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Hawaii lawmakers are considering a myriad of new tax increases in order to pay for their spending plans, but instead they should clamp down on their spending so tax hikes aren’t needed.

The Legislature on March 27 sent a record high $16 billion budget plan to Gov. David Ige for early approval, despite being caught off guard earlier in the month by gloomy economic forecasts that could result in the state taking in $82 million less in taxes in fiscal 2019 than had originally been expected.

Now lawmakers are scrambling to cover the likely shortfall, and have even outlined their ideas on how to raise more money on a whiteboard at the Capitol. Among the proposals are:

  • Tax real estate investment trusts, which could bring in $2 million.
  • Increase the transient accommodations tax, for $9 million.
  • Increase the estate tax, for $5 million.
  • Tax internet businesses, for $4 million.
  • Tax short-term rentals, for $46 million.

The root cause of this topsy-turvy financial situation stems from the Legislature’s backward budgeting. Too many of our lawmakers are focused on how much they want to spend, instead of how much they have to spend.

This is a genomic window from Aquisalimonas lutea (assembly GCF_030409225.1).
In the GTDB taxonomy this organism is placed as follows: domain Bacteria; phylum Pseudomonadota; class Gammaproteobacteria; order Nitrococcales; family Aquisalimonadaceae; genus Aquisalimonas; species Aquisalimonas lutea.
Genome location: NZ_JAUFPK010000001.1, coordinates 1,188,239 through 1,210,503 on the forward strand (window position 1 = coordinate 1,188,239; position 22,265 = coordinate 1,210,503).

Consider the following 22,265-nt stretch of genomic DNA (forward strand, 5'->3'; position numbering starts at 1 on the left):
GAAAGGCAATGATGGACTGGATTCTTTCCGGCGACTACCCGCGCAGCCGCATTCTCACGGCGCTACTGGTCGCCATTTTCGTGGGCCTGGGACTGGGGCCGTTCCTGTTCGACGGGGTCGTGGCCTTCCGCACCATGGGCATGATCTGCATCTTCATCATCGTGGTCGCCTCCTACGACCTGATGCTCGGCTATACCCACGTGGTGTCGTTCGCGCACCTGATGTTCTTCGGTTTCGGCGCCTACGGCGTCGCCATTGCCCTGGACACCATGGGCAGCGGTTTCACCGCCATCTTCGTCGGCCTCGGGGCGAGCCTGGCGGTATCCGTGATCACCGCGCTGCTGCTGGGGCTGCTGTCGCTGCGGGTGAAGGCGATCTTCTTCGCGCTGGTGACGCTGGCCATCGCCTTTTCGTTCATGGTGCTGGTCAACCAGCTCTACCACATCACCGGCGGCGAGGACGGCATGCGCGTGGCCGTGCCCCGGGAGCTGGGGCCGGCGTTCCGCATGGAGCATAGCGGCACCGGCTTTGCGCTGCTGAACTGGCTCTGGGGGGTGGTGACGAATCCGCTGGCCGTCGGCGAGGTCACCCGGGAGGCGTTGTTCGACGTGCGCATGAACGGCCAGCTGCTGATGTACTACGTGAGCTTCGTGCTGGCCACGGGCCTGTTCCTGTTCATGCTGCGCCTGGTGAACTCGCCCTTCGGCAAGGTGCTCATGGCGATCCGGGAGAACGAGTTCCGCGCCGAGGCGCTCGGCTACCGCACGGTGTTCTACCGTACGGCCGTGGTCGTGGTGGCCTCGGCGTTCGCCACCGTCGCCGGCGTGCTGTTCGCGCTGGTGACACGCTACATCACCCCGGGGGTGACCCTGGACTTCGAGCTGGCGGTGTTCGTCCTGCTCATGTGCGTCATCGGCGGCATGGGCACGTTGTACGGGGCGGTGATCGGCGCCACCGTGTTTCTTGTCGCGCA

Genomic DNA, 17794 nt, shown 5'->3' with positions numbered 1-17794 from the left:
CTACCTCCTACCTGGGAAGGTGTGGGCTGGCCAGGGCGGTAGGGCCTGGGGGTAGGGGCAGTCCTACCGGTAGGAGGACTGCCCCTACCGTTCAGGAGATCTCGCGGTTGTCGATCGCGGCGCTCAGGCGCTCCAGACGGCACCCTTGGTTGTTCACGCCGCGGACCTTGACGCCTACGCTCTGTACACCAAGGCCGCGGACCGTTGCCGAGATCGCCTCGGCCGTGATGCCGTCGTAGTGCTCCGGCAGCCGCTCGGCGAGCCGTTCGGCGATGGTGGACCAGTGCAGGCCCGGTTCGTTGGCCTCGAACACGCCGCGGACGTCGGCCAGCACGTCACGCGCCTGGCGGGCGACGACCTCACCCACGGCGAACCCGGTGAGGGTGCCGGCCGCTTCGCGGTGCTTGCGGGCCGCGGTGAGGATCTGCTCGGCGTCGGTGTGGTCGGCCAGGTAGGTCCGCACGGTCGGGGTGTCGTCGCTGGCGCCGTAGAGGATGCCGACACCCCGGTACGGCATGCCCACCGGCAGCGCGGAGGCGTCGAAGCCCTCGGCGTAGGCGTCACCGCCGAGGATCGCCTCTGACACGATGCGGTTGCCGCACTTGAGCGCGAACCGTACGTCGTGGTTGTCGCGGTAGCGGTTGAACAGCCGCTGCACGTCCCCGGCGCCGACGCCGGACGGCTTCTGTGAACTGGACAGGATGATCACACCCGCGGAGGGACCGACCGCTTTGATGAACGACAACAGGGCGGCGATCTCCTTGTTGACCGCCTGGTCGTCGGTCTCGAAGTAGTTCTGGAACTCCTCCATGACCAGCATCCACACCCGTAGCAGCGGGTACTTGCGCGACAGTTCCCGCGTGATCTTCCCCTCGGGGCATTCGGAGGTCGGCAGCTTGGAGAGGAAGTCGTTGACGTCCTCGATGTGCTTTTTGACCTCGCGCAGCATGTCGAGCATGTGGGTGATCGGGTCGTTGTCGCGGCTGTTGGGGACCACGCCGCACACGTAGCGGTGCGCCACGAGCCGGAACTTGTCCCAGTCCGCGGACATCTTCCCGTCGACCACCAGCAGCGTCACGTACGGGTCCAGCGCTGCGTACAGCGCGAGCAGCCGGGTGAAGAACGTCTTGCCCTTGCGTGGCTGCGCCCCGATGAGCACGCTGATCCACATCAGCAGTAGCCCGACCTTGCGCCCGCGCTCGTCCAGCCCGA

Raising taxes should not be used as a solution for poor budgetary planning. Among other problems with this approach is it would increase Hawaii’s high cost of living and scare away more locals already considering leaving the state, further depressing state tax revenues.

A better alternative would be to cap spending below existing estimated revenues, to eliminate any thought that there should be a last-minute blitz of tax and fee hikes. Our lawmakers should focus on living within our means, and perhaps even provide some budgetary room for taxes to be lowered.

Lowering spending and taxation would leave more money in taxpayers’ pockets — and help reduce the cost of living. It also could send a signal to entrepreneurs, both in the islands and elsewhere, that Hawaii is a good place for business, which would lead to more investment, more jobs, more spending — and perhaps even more tax revenues.